(WORT)–Before Donald Trump even made his first presidential primary campaign appearance in Janesville, Wisconsin Tuesday, activists were already protesting the GOP candidate’s presence here.
Some 60 people gathered Monday night at Janesville’s Holiday Inn Express to participate in a sit-in that organizers say was part of an escalating campaign to pressure the venue to cancel the Trump rally scheduled for Tuesday afternoon. Janesville police arrested 6 activists and charged them with disorderly conduct and trespassing, a misdemeanor, holding them on $550 bail each for about 6 hours.
Among those arrested was Z! Haukeness of Madison, who says more confrontational actions are necessary to prevent Trump from inciting further violence against peaceful protesters, immigrants, and Muslims.
“This is a time when we need to rise to the escalation Trump has created,” Haukeness said.
“The [disruptive] tactics we used yesterday are very mild in comparison to the actual violence Trump is promoting,” they added.
The somewhat reluctant spokesperson for Tuesday afternoon’s legally-permitted protest was Janesville native Nichole Mittness.
Last week Mittness created a Facebook event calling on her neighbors to protest Trump’s visit to her hometown. She says she was surprised by the range of responses.
“[I was] surprised by the outpouring of support from the community,” Mittness said, “but also by the threats that were being made by Trump supporters on the page, including death threats to some of us.”
By 11 am hundreds of people had formed a line to enter the 1000-person occupancy Conference Center at the Holiday Inn. By 1 pm, the crowd of protesters had grown to several hundred people as well.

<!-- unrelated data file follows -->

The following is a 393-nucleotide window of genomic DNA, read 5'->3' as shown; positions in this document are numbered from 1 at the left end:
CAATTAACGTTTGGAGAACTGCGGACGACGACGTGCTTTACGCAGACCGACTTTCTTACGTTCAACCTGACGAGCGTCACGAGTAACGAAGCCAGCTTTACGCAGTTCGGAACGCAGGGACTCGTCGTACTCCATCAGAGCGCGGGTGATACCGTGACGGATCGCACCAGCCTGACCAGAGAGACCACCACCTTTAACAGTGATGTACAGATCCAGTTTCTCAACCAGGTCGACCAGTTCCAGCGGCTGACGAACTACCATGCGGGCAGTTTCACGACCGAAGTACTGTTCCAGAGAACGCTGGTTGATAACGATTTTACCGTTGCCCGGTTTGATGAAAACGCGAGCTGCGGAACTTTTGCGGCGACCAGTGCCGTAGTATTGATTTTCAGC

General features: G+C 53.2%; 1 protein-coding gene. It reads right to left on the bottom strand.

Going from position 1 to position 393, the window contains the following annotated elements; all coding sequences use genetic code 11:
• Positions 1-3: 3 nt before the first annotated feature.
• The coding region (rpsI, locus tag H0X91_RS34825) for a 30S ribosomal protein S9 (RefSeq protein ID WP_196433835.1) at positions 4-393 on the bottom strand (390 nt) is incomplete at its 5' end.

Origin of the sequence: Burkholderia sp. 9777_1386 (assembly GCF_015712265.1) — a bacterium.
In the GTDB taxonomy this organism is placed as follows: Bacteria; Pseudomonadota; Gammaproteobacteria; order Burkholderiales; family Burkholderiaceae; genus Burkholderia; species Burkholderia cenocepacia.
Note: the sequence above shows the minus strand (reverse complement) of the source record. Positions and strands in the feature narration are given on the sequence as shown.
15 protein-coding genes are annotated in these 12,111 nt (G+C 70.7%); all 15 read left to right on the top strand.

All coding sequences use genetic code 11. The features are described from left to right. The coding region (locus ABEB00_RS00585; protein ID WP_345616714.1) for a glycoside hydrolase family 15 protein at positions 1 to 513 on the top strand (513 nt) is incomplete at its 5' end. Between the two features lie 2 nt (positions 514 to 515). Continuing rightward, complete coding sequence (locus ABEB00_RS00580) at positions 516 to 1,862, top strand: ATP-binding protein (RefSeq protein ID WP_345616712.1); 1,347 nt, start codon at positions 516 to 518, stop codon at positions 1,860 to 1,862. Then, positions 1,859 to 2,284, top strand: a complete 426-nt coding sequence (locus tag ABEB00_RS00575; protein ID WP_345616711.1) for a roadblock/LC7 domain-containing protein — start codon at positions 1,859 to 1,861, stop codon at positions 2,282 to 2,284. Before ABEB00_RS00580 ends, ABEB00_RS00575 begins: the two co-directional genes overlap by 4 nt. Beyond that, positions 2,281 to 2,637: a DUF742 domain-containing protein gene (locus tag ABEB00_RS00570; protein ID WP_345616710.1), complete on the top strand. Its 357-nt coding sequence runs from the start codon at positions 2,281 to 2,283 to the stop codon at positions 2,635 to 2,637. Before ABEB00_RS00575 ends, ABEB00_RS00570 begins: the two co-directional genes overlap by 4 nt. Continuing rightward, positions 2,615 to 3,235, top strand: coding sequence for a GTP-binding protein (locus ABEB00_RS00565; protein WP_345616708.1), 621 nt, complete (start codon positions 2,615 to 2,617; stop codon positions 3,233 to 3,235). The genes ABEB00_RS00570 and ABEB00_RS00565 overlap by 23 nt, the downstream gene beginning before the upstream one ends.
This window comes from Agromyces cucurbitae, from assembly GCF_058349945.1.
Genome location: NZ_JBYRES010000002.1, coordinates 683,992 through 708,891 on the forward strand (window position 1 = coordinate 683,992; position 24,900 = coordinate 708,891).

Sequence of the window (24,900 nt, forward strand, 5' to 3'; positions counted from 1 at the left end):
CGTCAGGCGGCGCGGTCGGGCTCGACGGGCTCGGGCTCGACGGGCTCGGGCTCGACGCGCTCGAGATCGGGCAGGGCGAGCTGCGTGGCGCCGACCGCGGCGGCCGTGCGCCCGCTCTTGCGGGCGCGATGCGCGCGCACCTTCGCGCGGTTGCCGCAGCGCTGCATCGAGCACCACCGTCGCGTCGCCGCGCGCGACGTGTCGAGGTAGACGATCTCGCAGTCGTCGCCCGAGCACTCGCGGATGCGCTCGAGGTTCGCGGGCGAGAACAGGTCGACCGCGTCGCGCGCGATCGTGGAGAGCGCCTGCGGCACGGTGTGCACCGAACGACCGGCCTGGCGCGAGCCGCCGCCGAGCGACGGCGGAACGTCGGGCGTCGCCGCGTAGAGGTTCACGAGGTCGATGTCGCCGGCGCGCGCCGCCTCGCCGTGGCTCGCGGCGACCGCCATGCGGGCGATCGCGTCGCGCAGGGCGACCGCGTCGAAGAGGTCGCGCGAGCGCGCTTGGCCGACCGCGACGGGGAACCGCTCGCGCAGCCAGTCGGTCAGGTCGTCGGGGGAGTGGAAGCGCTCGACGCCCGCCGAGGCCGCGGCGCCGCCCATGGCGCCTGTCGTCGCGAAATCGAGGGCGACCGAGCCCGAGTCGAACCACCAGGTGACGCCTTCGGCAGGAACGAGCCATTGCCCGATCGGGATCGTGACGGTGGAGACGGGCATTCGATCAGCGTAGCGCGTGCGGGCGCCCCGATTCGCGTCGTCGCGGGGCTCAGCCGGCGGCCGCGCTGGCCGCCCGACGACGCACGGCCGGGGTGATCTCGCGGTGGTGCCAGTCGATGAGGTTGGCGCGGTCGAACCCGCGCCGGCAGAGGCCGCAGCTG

The two groups were separated by a kind of demilitarized zone set up by police using snow fences. From time to time, people exchanged insults and engaged each other in debate across the fence while down the street, a line of vendors sold pro-Trump buttons and t-shirts reading “Trump 2016: Finally Someone with Balls” and “Bomb the Hell Out of Isis.”
Leslie and David Bell traveled from Libertyville, Illinois to hear Trump speak.
Bell says Trump is the only person capable of addressing the country’s economic crisis, the root cause of which he believes is immigration and population growth.
“For every job there’s three people in line… and the new liberal Left wants to expand illegal immigration,” Bell said.
“People are just fed up with politics as usual, not just from liberals, but from establishment GOP. You have just as many open-border, cheap-labor Republicans like Jeb Bush and… Paul Ryan… and that’s Trump’s appeal.”
Leslie says the Democratic and Republican party establishments have left voters with no other choice but Trump.
“What’s the difference between the Democrats and the Republicans? What choice do we have? It’s Trump,” she said.
Many at today’s rally said they had tried to hear Trump speak in Chicago on March 11th, and were upset that massive protests on the University of Illinois-Chicago campus caused his campaign to cancel that event.
Even among protesters, there is some disagreement about whether and when to embrace disruptive tactics.
Evan Miles, a student at Beloit College protesting Trump, says he defends the first amendment rights of Trump supporters. For him, the peaceful co-existence of today’s rally and counter-rally are the epitome of the democratic process.
“We are exercising our constitutional right so we can make sure that a man who we personally believe spreads hate and bigotry cannot become president,” Miles said, adding “but they are here because they believe this man can help and this is the epitome of the American election process, at its finest.”
Z! Haukeness has a much less rosy view of the political process unfolding in Janesville. They say that Trump’s rhetoric amounts to hate speech not protected by the First Amendment to the Constitution.
“The hate speech that he is using is promoting violence, and it’s very dangerous to the protesters who are going into the rallies, especially people of color,” Haukeness said.
“He’s saying, if you beat somebody up, I will pay for your legal fees. He’s ratcheting up that violence against people within his rallies and it’s spreading to people out in the community,” Haukeness said, citing a recent triple homicide of a Puerto Rican man and a Hmong couple in Milwaukee that many believe should be prosecuted as a hate crime.
Trump delivered his speech in Janesville Tuesday afternoon without incident. Afterwards, he headed to Milwaukee to participate in a GOP town hall hosted by CNN.